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I'm trying to get started with things like FuzzyFinder, but I am stuck at the point where it says:

INSTALLATION

Put all files into your runtime directory. If you have the zip file, extract it to your runtime directory.

You should place the files as follows:

your_runtime_directory/plugin/fuf.vim

...

What is a "runtime directory"? What goes in there? Where is mine?

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4 Answers 4

up vote 7 down vote accepted

Assuming that you're using some flavor of Unix, your personal runtime directory is ~/.vim. This is where you should put any plugin used only by you. If you want other users to be able to access the plugin, put it in the second directory of the 'runtimepath' option, which is usually $VIM/vimfiles. You should not install any plugins into the $VIMRUNTIME directory. That directory is intended for plugins distributed with Vim. If you put other plugins in that directory, or modify files in that directory, you will likely lose those changes when you update your Vim installation.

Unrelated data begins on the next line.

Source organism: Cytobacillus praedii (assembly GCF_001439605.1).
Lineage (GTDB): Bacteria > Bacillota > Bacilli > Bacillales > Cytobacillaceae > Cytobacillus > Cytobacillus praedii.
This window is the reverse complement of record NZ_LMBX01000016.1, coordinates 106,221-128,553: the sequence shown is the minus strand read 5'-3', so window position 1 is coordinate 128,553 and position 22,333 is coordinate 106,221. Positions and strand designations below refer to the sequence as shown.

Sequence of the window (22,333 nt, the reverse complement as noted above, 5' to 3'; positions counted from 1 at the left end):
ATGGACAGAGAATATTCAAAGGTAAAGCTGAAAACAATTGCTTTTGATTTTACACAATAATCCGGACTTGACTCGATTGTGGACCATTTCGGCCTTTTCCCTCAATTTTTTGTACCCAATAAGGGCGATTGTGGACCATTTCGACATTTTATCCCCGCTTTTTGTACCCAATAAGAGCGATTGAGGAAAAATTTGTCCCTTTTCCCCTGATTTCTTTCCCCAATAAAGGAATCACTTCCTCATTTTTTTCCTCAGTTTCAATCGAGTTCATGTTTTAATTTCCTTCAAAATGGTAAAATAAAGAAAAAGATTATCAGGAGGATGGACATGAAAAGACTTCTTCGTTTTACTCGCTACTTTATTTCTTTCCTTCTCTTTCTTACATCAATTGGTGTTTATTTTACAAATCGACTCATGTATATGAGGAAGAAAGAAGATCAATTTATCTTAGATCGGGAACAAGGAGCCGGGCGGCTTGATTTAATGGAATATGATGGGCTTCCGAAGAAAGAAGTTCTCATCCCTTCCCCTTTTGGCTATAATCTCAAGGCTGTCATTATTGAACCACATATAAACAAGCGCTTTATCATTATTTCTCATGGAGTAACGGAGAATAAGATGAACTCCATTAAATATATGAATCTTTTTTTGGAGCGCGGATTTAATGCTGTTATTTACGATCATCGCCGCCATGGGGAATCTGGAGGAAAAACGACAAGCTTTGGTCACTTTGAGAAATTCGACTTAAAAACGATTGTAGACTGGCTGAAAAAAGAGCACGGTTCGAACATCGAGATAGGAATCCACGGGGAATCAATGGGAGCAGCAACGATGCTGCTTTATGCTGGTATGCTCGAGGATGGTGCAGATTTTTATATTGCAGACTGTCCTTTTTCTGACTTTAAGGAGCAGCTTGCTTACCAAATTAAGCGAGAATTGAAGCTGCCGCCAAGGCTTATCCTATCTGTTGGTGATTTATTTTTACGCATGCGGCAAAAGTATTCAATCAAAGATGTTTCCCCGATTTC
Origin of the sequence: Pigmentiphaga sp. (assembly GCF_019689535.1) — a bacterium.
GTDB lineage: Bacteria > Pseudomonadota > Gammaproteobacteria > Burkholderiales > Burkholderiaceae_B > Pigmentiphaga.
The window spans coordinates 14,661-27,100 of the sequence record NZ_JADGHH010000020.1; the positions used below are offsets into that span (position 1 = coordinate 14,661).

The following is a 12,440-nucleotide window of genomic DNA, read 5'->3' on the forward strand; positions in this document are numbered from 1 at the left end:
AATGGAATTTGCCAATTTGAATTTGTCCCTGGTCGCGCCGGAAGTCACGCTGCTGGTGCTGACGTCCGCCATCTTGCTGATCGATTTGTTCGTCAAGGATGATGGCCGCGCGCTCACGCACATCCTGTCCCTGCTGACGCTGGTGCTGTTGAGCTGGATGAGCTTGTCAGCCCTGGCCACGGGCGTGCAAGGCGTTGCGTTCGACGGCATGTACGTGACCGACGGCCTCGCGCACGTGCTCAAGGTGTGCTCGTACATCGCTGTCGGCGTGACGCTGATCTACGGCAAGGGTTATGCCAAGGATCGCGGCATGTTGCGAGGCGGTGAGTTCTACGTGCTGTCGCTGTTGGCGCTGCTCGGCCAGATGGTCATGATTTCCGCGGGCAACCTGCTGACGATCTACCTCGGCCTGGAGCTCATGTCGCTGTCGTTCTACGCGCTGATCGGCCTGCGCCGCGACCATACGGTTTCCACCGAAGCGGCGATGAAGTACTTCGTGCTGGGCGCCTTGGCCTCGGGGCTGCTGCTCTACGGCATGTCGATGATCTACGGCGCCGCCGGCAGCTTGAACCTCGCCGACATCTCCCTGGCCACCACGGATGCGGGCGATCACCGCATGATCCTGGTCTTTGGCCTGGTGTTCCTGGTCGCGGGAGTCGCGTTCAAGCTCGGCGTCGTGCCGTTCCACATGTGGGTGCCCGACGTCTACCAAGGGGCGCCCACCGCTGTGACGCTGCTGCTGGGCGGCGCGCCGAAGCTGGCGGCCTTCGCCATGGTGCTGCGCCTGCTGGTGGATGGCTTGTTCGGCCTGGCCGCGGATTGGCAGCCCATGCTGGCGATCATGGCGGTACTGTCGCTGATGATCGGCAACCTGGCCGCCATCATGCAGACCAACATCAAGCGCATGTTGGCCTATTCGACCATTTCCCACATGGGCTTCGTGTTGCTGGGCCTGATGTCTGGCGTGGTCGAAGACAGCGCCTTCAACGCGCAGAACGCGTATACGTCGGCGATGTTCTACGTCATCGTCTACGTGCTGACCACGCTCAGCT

See

:help 'rtp'
:help $VIMRUNTIME

for more about this.

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Actually, this is definitely the more complete answer. –  Andres Jaan Tack Jun 15 '10 at 20:32
1  
If the OP is considering installing plugins like FuzzyFinder, it might also be worth mentioning plugin managers like Vundle or (older) Pathogen - the sooner you can get started using a plugin manager, the better, as it rationalizes the default sub-folder structure in ~/.vim/ . –  J-P Feb 13 at 20:53

There are actually multiple “runtime directories”. Use :set runtimepath? inside Vim to see the directories involved.

Any of them should work, but probably the easiest place to use would be the per-user directory ~/.vim/, which should be first in your Vim's runtimepath.

mkdir ~/.vim; (cd ~/.vim && unzip /path/to/vim-fuzzyfinder.zip)

If you want to install it for all users on the system, then try one of the later directories in the list (one of which is the version specific value that is also in Vim's $VIMRUNTIME variable).

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That's exactly what I needed! Awesome. –  Andres Jaan Tack Jun 15 '10 at 20:23

Enter :!echo $VIMRUNTIME inside vim to find out.

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Blank? So I... don't have one? –  Andres Jaan Tack Jun 15 '10 at 18:55
    
@Andres Jaan Tack: I am guessing that you ran the command in your shell. You need to issue that command at a colon prompt in Vim. –  Chris Johnsen Jun 15 '10 at 19:39
    
it will work better without ! since the environment variable won't exist on Windows –  Janus Troelsen Apr 4 '13 at 21:10

Late to the game here ... according to the docs

echo VIMRUNTIME=`vim -e -T dumb --cmd 'exe "set t_cm=\<C-M>"|echo $VIMRUNTIME|quit' | tr -d '\015' `
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